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#GivingPack: Day of Giving Bonuses Support College of Sciences Students

Memorial belltower with text that reads NC State Day of Giving March 20, 2024

When the College of Sciences asks its alumni, friends, faculty, staff and students to howl with their Pack on NC State Day of Giving, howl they do.
For example, in 2022, the college received just over $9,500 in prize money from Day of Giving challenges and leaderboards. In the nearly two years since, those funds have had a lasting impact, supporting six students who attended the APS Conferences for Undergraduate Women in Physics, as well as providing award money for the newly established Inspirational Senior Award in Biological Sciences.

Each year, NC State’s Day of Giving calls on supporters to come together for a 24-hour fundraising event to support the university. Donors can make gifts to the colleges, units, programs and other areas that mean the most to them. 

Throughout the day, colleges and units also compete for extra prize money by landing themselves at the top of leaderboards and winning challenges. In 2022, the College of Sciences recorded wins for most alumni gifts within a specific hour, most overall gifts within an hour and the largest online gift.

Members of the College of Sciences Alumni Advisory Board stepped up to create buzz around the challenges, each making multiple donations and recruiting fellow alumni to give back. The college also encouraged its alumni to give back to certain challenges, targeting those wins and maximizing the college’s collective giving. In all, the college earned $6,391.55 in leaderboard prize money and $3,110 from challenges.

Following Day of Giving, that prize money went to work. Here’s a look at how students reaped the rewards.

Karl Hill: The College of Sciences’ first recipient of the Inspirational Senior Award in Biological Sciences

Karl Hill’s path to NC State looked a little different from that of many students. He spent five years in the U.S. Marine Corps before enrolling. His father had attended NC State and Hill was originally from Raleigh, so it seemed like a natural fit when he thought about where to apply.

Karl Hill posing with a poster
Karl Hill

While at NC State, he discovered a passion for research, while soaking in all that his courses and other opportunities had to offer.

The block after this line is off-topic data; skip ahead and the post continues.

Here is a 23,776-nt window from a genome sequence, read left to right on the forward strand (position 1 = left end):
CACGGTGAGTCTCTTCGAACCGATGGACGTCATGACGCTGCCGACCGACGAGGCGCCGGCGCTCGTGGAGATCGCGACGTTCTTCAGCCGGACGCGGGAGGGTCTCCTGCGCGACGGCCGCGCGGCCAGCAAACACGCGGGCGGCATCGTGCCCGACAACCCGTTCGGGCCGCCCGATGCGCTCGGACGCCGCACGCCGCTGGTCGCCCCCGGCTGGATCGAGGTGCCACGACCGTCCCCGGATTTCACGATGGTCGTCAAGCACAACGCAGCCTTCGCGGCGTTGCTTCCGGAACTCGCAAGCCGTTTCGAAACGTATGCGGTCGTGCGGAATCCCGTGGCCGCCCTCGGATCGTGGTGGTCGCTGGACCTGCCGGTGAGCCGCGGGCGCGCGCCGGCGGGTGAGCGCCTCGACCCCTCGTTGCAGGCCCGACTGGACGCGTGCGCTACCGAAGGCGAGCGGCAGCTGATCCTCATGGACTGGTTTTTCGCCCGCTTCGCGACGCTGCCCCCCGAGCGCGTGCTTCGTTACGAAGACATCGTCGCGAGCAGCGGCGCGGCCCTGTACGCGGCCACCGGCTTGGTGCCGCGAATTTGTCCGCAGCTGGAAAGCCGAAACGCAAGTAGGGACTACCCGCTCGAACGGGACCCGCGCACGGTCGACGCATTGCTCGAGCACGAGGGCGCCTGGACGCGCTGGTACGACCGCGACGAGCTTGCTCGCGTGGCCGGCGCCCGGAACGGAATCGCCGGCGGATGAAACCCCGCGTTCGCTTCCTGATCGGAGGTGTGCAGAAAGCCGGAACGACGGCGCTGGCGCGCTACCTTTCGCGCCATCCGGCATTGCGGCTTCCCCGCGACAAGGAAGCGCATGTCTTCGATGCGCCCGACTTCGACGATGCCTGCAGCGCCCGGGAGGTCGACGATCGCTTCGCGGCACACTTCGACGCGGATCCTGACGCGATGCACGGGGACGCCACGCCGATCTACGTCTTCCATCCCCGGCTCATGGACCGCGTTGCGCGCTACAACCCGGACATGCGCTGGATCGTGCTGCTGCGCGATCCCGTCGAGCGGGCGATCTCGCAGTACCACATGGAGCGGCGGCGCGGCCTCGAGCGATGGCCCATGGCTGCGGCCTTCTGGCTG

“I found it all extremely rewarding, and it was fun,” Hill said.

He held a research position in the Planchart Lab on Centennial Campus and looked forward to the research and learning opportunities it provided each day.

The Inspirational Senior Award came as a surprise to Hill, who said he hadn’t known it existed. The award honors students who have emerged from their time at NC State as powerful role models, according to the College of Sciences. Hill was recognized for his inspirational spirit and attitude, along with his engagement in both academic pursuits and opportunities outside of the classroom. He was also recognized as someone who demonstrated integrity, kindness and compassion throughout his time at NC State.

Hill funded his education at NC State through the GI Bill, which provides veterans with funds for college, graduate school and training programs. His position in the research lab helped him cover costs as well.

He earned his degree in biology with a concentration in integrative physiology and neurobiology and went on to pursue his doctorate in biology in the ecology, evolution and organismal biology program at UNC-Chapel Hill in 2023. Hill said the money he received thanks to the Inspirational Senior Award helped him cover his living expenses from graduation time at NC State, when his GI Bill funding ended, through the start of his Ph.D. program.

Terry Chavez and Amy Whitley: Among the six attendees of the APS Conferences for Undergraduate Women in Physics

In a field that can still be male-dominated, the APS Conferences for Undergraduate Women in Physics provided Terry Chavez, Amy Whitley and their classmates with more than just an opportunity to learn. Their participation was a chance to connect with other women in the field – both those pursuing their studies and those well into their careers – to share experiences and seek advice about navigating the professional world.

“As a woman in physics, there’s so few of us, you sometimes get that feeling that you’re alone,” Whitley said. “The conference provided an opportunity to meet all of these women who have been through it and understand, and to talk about how they made it through.”

Amy Whitley headshot
Amy Whitley

Chavez had originally planned to pay for the experience out of pocket, and was grateful to be able to allocate that money to other areas of her education instead. Whitley said she likely would not have attended without the funds provided from Day of Giving.

Whitley enrolled at NC State to study physics after finding it to be a subject area that just clicked for her in high school. She’s since changed her major to nuclear engineering, but she finds many overlaps in the disciplines, both of which require a unique mindset focused on logic and much dedication to one’s studies.

Terry Chavez posing with a presentation poster
Terry Chavez

Chavez is part of the Engineering Pathways Program. She enrolled for three years at UNC-Pembroke, studying applied physics. She then transferred into NC State College of Engineering’s electrical engineering program. When she graduates, she will have earned two degrees.

“Funding like what we received allows students to have more opportunities outside the classroom,” she said. “We’re meeting people from other states and making connections that are beneficial in the long-term.”

Day of Giving 2024

Save the date for March 20, 2024, and join us for another impactful year of supporting our Wolfpack, our university and our vision for the future.

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